The Devil knows you weren't referring to the seabirds from the Galapagos...
A booby is a seabird in the Sula genus, part of the Sulidae family. Boobies are closely related to the gannets (Morus), which were formerly included in Sula.
Boobies are large birds with long pointed wings and long bills. They hunt fish by diving from a height into the sea and pursuing their prey underwater. Facial air sacs under their skin cushion the impact with the water. Boobies are colonial breeders on islands and coasts. They normally lay one or more chalky-blue eggs on the ground or sometimes in a tree nest.
Their name was possibly based on the Spanish slang term bubi, meaning "dunce", as these tame birds had a habit of landing on board sailing ships, where they were easily captured and eaten. Owing to this, boobies are often mentioned as having been caught and eaten by shipwrecked sailors, notably Captain Bligh of the Bounty and his loyalists, during their famous voyage after being set adrift by Fletcher Christian and his mutineers.
Five of the six extant Sulidae species called boobies are in the genus Sula, while the three gannets are usually treated in the genus Morus. Abbott's Booby was formerly included in Sula but is now placed in a monotypic genus Papasula which represents an ancient lineage perhaps closer to Morus.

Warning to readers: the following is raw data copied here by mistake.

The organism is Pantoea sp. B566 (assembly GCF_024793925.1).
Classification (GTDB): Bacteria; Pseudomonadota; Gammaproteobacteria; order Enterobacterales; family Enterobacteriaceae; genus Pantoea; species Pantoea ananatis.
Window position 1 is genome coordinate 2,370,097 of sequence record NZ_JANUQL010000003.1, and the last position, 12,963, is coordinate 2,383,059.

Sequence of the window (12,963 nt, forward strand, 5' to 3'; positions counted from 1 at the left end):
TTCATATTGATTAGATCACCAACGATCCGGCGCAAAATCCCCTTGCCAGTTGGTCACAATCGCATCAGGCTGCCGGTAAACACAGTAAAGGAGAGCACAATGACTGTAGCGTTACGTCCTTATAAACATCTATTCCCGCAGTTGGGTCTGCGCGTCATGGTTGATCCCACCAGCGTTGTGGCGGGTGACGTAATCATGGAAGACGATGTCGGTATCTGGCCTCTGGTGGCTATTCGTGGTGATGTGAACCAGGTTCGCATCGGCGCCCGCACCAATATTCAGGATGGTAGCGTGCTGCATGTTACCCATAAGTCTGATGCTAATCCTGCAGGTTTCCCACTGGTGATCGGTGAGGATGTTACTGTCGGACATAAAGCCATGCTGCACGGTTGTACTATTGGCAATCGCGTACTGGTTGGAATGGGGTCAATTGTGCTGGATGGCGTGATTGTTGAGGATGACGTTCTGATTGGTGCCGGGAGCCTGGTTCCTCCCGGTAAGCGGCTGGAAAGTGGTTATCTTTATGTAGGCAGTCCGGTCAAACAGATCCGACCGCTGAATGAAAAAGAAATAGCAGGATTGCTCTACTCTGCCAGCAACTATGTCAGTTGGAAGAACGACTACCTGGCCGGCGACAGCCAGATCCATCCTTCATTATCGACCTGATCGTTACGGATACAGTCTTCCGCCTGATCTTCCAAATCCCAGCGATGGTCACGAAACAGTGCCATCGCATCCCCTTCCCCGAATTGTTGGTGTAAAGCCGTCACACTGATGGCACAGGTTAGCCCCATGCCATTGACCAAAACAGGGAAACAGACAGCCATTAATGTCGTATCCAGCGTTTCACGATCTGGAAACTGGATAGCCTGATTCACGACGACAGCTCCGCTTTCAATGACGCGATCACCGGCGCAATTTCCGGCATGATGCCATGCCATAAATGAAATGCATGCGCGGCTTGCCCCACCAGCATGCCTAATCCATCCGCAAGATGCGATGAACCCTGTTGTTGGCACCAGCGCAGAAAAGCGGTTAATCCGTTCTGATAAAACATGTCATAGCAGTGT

Some authorities consider that all nine species should be considered congeneric in Sula. However, they are readily told apart, by means of osteology. The distinct lineages of gannets and boobies are known to have existed in such form, since at least the Middle Miocene, c.15 mya (Olson 1985).
The fossil records of boobies are not as well documented as those of the gannets; possibly because the species of boobies were less numerous in the late Miocene to Pliocene, when gannets had their highest diversity or because of the more tropical distribution of boobies, many fossil species have simply not been found yet, as most localities are in continental North America or Europe.